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Field Notes

Tracking Ghana’s media


Kabral Blay Amihere is the chairman of Ghana’s National Media Commission. This year marks the Commission’s 20th anniversary.

By: John Van Dusen

ACCRA — Ghana’s media landscape is a shell of its former self. Twenty years ago there were only a handful of newspapers and no private radio or television stations. Today, there are dozens of newspapers and TV stations and more than 250 radio stations .

A requirement of Ghana’s 1992 Constitution called for a formation of a National Media Commission (NMC). It was created the following year and is now celebrating its twentieth anniversary.

After two decades, the NMC is looking to redefine itself to keep up with the changes. The commission is holding a number of townhall meetings across the country to discuss its role and the role of the media in the hopes to kick start a review that will bring it into the 21st century.

John Van Dusen and Adams Issaka sat down with the chairman of the commission, Kabral Blay Amihere, and touched on some of the country’s favourite topics – politics, soccer, and the media.

jhr: How has the media in Ghana changed since 1993?

Kabral: In 1993 we had a very limited media scene. We had just the four state owned media, that’s Graphic Operation, New Times, GBC (Ghana Broadcasting Corporation), and GNA (Ghana News Agency). I don’t think we had more than five private newspapers. We had no broadcasting, no private radio or private television stations.

Now fast-forward to 2013, and you’re talking about 250 plus private FM stations, about 15 private television stations, so many newspapers. It’s not even the quantity as the freedom to register a newspaper. In ’92, you needed a license. Now you don’t need a license. We didn’t have social media. Today we have social media. We didn’t have citizen participation. So that’s where we are today.

jhr: What does it mean for the commission now that the media landscape has changed?

Kabral: Well it means that within this diverse and pluralistic media landscape the burden will obviously increase. Now how do you monitor and evaluate the performance of such an expanded and exploded media landscape when you don’t have the capacity or resources? For all these 20 years until quite recently, we had an experimental system provided by the European Union. There was no way we could look at the media landscape and evaluate their performance. So resources have been a problem all these 20 years and it’s sill a problem.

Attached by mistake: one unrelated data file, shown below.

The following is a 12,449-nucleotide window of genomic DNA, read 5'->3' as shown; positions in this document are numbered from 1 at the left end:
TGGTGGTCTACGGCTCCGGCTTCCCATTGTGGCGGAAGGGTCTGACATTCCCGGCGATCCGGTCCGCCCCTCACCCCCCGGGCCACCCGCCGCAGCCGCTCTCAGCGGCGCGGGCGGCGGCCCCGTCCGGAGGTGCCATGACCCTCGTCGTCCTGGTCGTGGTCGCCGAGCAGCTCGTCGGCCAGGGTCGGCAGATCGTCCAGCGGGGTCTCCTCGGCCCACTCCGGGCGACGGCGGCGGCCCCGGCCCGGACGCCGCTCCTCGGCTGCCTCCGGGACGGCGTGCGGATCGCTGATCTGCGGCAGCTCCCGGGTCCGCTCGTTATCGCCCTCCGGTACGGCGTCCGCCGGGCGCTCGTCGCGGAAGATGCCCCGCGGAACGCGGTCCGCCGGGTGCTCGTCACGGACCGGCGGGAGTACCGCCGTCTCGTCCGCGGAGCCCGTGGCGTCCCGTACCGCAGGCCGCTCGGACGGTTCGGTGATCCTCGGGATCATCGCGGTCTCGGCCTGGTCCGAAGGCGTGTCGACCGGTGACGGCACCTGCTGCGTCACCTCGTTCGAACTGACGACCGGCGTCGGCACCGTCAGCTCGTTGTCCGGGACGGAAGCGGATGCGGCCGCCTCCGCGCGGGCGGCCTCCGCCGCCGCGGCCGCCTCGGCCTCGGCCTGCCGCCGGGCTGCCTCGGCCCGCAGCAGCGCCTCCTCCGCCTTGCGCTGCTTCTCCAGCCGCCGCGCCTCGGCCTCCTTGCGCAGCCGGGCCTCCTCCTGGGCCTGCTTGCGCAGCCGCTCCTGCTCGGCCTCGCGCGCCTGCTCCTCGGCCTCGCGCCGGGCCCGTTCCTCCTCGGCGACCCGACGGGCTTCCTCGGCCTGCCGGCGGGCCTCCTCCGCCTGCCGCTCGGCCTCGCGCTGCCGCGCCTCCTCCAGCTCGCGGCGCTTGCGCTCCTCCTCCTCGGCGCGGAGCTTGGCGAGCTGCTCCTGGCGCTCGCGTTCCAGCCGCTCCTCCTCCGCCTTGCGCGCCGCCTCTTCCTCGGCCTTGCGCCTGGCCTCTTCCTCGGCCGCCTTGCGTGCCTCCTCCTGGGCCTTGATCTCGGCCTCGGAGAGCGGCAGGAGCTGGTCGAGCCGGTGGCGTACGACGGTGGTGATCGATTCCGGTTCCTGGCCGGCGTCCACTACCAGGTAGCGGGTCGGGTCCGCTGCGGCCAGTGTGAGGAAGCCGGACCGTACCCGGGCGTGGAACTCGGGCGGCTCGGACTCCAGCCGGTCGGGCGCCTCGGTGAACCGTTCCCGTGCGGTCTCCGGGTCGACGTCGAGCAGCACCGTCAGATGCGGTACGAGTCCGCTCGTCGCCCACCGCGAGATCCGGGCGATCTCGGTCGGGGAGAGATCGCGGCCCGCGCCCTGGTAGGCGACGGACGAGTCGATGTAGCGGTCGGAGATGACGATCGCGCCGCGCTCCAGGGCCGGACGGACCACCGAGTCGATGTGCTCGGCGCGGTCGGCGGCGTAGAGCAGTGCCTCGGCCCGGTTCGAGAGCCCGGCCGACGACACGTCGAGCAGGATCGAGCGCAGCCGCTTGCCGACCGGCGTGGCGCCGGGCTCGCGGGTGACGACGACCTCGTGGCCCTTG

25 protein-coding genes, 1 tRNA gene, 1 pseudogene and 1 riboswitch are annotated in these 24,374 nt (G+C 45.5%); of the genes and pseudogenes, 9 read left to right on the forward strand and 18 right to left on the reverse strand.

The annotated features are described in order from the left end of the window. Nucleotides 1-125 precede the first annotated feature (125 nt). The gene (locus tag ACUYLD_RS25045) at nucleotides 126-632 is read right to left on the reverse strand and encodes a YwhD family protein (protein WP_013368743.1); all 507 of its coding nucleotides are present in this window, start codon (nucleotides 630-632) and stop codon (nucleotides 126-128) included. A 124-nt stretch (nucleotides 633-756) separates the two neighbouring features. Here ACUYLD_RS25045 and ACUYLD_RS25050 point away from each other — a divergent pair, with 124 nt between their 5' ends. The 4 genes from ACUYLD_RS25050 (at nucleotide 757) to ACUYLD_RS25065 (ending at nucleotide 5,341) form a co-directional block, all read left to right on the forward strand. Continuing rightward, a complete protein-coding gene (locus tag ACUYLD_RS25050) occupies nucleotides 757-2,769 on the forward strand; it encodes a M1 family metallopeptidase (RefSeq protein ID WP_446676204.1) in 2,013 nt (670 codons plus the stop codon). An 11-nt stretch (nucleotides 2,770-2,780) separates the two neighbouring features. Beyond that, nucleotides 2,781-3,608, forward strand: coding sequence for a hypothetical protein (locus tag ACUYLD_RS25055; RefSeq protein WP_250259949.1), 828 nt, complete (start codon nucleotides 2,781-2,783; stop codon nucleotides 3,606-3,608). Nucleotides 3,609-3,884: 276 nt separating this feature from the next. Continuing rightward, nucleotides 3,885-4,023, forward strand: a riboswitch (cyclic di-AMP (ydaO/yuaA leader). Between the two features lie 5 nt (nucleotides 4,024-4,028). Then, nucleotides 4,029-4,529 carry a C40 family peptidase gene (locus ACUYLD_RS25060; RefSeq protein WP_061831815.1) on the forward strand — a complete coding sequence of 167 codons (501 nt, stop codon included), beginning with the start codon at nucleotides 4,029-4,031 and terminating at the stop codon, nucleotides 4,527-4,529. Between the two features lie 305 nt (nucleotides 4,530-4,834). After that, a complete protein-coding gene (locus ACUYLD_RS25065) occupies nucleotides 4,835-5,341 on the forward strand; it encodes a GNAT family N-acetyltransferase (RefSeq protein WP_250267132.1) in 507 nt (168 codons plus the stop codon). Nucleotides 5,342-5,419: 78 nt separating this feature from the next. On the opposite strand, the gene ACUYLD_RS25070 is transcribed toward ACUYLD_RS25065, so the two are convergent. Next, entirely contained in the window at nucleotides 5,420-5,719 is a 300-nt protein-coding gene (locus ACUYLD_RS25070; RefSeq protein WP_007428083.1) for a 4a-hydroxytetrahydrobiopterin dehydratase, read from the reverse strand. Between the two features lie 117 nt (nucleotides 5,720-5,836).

jhr: Has the commission reached out to the government for funds?

Kabral: A lot of past commissioners have made an appeal. It’s not something that should be our headache. If you create the police to protect your safety and security and you don’t equip them, then we are not interested in your safety. If you create an electoral commission to run elections and you don’t equip them, then you don’t want them to be effective in organizing elections. So if you want a free and responsible media, and you create a body as the National Media Commission and you leave it on its own, you don’t want to see any implementing standards. So to answer your question, a lot of dialogue has taken place on this matter. A lot of public pronouncements have been made and it’s up to the authorities and state to address the issue.

jhr: Do you blame the state?

Kabral: I’m not going to put any blame on anybody. All I’m saying is that the media commission as constituted cannot fulfill its role. It is not for the commission members to be championing the debate. I think that this institution doesn’t belong to the members – it belongs to the whole society. So when people say the press isn’t doing well, and they don’t look to the body created to improve standards, then we are just shouting to the wind.

jhr: What is the roll of the media commission?

Kabral: Well, one of the mandates of the media commission is to promote high professional standards. Another function, which is tied to the constitution, is the state owned media should afford all parties of divergent views equal and fair access to the public owned media. Now how can you sit here in this office and establish whether they are doing that? If there are ethical violations, how can you do it without having a system that monitors on a daily basis what the media is putting out? So when we want to evaluate, these are the things we look at, whether there is hate speech, whether there is incitement, whether the code of ethics of the profession is being violated, and if it’s elections time or there’s coverage of political parties, we want to see whether the state owned media is being fair as required by the constitution.